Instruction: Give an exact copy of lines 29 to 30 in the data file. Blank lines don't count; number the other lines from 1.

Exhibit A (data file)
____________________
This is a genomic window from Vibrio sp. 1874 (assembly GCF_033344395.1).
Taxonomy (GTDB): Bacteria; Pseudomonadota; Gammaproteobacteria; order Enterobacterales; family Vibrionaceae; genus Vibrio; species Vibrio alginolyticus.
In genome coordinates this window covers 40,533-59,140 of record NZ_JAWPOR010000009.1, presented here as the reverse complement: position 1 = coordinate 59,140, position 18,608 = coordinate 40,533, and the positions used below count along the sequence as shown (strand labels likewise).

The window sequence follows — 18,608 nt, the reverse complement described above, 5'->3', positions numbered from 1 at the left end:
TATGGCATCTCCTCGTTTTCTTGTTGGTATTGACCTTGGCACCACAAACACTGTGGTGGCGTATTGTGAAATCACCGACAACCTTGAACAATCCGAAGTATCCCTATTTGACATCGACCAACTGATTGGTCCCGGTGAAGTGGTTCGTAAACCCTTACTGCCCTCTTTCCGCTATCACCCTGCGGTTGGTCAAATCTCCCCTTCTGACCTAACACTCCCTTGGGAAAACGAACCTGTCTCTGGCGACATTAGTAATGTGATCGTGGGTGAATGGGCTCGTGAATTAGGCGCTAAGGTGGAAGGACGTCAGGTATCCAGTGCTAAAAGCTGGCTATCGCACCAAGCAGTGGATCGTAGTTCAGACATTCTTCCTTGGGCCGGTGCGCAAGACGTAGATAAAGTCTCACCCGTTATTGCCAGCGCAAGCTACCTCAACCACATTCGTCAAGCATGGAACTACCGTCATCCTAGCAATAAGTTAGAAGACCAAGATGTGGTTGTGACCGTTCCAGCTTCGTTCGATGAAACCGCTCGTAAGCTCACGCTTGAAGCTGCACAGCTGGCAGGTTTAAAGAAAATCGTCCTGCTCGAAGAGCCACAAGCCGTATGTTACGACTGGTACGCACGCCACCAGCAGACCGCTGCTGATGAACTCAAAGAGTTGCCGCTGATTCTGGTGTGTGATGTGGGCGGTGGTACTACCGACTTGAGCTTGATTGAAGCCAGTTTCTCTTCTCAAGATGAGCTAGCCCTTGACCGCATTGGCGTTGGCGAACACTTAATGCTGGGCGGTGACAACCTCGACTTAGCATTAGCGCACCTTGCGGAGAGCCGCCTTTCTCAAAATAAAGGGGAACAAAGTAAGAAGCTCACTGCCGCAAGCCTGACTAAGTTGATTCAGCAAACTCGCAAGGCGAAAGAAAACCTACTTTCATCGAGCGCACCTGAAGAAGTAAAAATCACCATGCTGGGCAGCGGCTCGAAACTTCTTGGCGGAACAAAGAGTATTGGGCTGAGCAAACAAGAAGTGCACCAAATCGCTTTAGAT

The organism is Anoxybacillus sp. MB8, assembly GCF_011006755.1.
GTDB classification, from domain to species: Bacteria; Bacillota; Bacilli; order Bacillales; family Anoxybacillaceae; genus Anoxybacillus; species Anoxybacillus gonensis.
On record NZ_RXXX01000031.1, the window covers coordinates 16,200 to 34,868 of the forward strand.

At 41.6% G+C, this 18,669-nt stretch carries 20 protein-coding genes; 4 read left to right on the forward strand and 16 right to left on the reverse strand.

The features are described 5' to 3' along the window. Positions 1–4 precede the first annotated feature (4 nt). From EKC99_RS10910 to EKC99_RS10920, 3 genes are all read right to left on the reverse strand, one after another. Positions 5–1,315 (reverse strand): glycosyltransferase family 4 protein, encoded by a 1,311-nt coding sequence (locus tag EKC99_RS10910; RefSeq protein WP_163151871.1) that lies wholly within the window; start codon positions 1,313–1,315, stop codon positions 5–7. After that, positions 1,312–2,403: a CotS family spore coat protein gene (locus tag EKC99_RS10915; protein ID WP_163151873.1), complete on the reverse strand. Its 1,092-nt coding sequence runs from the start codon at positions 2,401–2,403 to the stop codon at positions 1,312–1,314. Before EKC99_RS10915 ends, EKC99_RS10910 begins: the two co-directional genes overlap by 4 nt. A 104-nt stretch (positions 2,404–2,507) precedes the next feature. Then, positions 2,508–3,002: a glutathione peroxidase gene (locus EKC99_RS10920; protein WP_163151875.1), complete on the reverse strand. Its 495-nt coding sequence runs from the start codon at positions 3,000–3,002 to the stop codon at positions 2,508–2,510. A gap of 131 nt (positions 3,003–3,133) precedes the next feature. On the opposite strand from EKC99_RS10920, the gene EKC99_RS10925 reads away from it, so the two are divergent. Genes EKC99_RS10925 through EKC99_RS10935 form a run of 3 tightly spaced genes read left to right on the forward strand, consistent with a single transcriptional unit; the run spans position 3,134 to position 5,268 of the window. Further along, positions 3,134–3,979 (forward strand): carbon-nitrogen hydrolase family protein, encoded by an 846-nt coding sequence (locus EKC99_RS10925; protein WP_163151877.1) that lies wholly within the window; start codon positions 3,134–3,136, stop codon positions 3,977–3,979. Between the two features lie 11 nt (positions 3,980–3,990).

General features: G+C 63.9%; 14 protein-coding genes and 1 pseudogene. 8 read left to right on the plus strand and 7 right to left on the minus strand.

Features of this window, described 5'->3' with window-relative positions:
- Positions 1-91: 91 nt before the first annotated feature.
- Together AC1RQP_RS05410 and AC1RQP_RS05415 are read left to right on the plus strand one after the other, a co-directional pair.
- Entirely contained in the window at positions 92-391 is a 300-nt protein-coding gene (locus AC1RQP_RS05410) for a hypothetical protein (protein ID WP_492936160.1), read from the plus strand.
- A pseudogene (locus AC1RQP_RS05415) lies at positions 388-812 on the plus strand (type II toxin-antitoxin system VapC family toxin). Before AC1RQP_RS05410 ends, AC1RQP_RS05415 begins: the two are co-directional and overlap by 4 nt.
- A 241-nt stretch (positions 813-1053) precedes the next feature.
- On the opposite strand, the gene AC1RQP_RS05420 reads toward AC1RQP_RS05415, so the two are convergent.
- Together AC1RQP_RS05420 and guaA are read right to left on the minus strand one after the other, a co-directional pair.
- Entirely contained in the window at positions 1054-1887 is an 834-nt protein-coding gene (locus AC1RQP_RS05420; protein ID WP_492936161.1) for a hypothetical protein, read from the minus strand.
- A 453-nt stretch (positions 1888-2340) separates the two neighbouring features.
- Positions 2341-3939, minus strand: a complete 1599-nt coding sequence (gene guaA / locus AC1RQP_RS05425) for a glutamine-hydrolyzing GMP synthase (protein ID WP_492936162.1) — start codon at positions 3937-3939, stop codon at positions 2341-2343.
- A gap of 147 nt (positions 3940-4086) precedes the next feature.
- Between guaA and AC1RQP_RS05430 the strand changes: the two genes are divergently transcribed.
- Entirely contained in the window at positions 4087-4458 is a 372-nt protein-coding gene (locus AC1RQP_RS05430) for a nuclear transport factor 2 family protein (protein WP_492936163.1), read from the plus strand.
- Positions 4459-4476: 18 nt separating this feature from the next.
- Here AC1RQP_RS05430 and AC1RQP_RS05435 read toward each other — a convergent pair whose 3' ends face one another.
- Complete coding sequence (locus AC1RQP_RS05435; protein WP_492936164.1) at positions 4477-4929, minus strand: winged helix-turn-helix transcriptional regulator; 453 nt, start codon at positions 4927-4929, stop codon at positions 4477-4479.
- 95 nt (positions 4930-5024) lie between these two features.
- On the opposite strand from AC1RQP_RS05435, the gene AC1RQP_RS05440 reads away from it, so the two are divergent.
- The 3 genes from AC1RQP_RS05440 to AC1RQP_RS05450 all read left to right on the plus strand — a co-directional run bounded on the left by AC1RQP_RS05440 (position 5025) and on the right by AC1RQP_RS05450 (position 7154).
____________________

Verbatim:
- 95 nt (positions 4930-5024) lie between these two features.
- On the opposite strand from AC1RQP_RS05435, the gene AC1RQP_RS05440 reads away from it, so the two are divergent.